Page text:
Animals that are fed a diet that meet their nutritional requirement will have lower FCR (feed conversion ratio). The nutritional requirement varies with the age of the animal. In the case of broilers, there are chick starter and broiler finisher. And for layers, there are chick starter, grower and then layers mash. More complex feeding for layers can also contain developer and pre-lay rations. All these types of feed were formulated to satisfy nutrient requirements at different stages of growth.
Farm animals are supposed to be fed in a method that the feed meets their nutritional requirement; such feed will effect in a lower FCR.
For example, in the case of poultry production; different growth stages have their individual diet to cater to the nutritional requirement of the chicken. Chick starter for chicks through the brooding stage, Grower for rearing stage and Finisher or Layers diet for the adult or egg production stage, in laying chicken. Feeding farm animals to feed that does not meet their nutritional requirement is a waste of time and resources and can serve as a threat to the health and well-being of the farm animal in case of deficiency of essential nutrients.
This has to do with conditions like environmental conditions and health situation of the farm animal. The management practice deployed determines how farm animals react to different environmental conditions. Irrespective of the management practice on the farm adopted, it has to be a production enhancing environment.
Ventilation and manage ambient temperature are very important. There must be a measure to tackle the variation in seasons; when the ambient temperature is low or during low weather situation, farm animals eat additional to regulate their body temperature, this might increase the FCR. Also, regular sanitation of the environment keeps it clean and protected from pathogens that can deter or serve as a threat to the health of the farm animal.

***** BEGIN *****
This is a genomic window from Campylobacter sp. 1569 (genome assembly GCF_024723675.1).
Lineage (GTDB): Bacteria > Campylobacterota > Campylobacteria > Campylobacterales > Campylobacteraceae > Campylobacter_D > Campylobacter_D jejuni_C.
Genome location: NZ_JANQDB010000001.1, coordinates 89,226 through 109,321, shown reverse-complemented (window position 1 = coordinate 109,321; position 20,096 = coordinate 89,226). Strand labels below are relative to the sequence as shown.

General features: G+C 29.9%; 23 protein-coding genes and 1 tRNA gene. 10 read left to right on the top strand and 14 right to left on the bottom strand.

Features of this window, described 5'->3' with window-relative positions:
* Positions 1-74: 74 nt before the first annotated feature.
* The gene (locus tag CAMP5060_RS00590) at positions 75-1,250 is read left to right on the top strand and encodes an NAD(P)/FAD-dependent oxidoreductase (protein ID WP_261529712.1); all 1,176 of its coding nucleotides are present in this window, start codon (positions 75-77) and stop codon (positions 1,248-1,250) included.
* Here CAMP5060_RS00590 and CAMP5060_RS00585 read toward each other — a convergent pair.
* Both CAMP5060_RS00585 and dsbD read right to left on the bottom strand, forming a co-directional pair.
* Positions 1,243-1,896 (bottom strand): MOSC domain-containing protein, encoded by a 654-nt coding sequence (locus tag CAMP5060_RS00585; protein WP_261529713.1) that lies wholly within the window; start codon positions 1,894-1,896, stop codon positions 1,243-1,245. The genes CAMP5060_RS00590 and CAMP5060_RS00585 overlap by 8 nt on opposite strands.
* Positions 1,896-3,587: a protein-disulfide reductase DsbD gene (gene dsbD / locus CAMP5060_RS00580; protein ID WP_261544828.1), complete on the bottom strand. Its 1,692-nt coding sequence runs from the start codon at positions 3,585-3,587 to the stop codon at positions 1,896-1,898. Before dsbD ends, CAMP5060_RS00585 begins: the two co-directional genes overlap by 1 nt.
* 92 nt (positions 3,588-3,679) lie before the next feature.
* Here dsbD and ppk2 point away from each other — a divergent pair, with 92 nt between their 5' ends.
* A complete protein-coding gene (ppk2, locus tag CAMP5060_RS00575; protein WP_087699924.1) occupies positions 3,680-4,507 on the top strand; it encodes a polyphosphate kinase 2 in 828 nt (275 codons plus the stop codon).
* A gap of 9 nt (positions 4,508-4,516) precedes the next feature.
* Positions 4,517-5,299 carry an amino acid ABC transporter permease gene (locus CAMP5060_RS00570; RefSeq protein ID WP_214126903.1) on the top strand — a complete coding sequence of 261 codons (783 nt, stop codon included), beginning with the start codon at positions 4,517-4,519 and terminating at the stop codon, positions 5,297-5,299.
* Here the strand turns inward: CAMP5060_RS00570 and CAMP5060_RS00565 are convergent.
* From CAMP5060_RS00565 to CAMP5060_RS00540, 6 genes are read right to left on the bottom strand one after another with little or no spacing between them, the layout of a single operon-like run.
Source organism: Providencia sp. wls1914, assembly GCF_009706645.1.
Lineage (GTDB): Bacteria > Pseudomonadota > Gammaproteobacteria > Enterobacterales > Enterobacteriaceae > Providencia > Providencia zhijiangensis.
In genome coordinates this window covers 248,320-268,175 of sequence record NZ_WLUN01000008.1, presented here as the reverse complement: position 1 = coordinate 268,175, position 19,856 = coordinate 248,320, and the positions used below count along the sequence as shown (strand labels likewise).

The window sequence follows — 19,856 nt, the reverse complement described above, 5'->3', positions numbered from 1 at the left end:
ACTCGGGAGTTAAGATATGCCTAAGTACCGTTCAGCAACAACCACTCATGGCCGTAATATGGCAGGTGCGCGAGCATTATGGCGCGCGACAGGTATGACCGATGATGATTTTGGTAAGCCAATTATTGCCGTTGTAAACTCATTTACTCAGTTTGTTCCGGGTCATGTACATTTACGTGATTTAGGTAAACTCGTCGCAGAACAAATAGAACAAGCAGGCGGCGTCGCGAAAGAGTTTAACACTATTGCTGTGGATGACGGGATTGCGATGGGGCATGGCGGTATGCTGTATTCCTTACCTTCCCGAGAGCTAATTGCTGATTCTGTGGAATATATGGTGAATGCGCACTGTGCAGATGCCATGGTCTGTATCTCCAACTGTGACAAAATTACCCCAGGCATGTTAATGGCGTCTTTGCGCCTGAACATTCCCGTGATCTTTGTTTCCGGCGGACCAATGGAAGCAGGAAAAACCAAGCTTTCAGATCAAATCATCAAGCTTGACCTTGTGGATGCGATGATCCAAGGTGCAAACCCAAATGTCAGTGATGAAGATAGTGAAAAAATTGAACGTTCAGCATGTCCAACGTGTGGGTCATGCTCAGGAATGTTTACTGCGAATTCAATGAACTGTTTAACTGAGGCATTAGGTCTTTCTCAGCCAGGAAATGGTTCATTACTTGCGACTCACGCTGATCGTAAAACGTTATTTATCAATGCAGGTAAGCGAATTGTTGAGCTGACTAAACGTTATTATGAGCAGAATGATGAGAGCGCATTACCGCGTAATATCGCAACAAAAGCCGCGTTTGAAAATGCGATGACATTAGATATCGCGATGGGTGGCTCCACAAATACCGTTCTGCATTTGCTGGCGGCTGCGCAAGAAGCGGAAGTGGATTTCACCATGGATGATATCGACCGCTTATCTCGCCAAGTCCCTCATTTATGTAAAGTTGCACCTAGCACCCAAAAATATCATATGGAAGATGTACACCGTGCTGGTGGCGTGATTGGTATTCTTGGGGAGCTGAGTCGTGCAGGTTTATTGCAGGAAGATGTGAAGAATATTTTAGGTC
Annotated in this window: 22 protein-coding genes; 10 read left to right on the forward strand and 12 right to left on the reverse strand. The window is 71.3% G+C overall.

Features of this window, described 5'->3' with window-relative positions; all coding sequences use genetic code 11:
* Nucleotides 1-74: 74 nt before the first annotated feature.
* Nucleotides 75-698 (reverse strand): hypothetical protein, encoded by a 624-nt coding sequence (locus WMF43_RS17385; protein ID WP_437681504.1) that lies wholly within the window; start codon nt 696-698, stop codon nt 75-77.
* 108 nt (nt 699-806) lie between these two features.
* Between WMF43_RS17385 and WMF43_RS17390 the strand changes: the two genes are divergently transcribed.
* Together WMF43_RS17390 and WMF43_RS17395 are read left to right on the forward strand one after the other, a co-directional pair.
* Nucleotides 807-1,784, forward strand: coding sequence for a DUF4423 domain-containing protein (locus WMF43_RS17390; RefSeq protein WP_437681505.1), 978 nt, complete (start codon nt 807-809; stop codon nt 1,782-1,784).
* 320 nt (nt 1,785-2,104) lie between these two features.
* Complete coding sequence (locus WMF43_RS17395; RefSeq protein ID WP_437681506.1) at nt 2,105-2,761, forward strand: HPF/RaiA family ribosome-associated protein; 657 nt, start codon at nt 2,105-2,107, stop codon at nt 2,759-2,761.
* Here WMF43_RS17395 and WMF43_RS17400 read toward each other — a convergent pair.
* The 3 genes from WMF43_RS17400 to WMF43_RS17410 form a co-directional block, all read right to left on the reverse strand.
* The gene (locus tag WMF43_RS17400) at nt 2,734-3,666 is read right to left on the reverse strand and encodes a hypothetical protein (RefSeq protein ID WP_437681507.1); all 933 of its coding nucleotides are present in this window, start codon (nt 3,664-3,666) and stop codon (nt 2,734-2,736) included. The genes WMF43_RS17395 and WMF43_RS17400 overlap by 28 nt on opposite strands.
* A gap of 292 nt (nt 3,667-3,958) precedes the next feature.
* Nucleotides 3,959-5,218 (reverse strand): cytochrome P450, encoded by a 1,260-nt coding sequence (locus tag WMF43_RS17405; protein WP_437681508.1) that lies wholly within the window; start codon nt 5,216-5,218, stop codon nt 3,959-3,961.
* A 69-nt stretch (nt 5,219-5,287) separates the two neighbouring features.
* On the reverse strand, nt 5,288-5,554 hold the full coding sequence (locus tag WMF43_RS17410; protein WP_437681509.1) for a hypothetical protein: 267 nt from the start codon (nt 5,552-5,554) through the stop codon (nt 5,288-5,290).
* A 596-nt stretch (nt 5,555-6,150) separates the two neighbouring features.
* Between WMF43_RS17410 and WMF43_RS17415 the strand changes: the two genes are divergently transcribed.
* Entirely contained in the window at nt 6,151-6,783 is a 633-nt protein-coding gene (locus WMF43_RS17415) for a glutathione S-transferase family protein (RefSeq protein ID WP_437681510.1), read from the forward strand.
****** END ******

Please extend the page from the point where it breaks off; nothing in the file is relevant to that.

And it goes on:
FCR of Different Farm Animals:
The values given below are the feed conversion ratio for different farm animals;
A feed conversion ratio of cattle is 12.5.
Pigs have FCR range from 3-3.2.
Feed conversion ratio sheep have an average FCR of 4-5 on high concentrate rations, 5-6 on good quality forage and more than 6 on low-quality forage. On straw ration, it can be as high as 40. FCR for older sheep that means 8 months is higher than those for lamb.
Poultry has an average FCR of 1.5.
Crickets have an average FCR of 1.7.
The feed conversion ratio for Tilapia has 1.6-1.8. The feed conversion ratio for Catfish is 1.5-5
Rabbit has an average FCR of 5-3 on a high grain diet, 3.5-4 on forage without grain.
Importance of the FCR:
The FCR importance is as follows;
- Approximate the amount of feed required to feed an animal in its growing cycle
- Determine if rearing a certain kind of animal will be profitable
- Determine if an animal is an efficient feed converter or a very poor feed converter
- Prepare budgets for feed for a total growing cycle
- Evaluate the efficiency of different feeds.
The lower the Feed conversion ratio (FCR) the lesser the feed cost. Animals with low FCR are more efficient in converting feed to output. If you want to reduce the cost of production, always think of ways you can reduce the FCR.
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That’s all folks about feed conversion ratio formula in livestock. Happy farming!.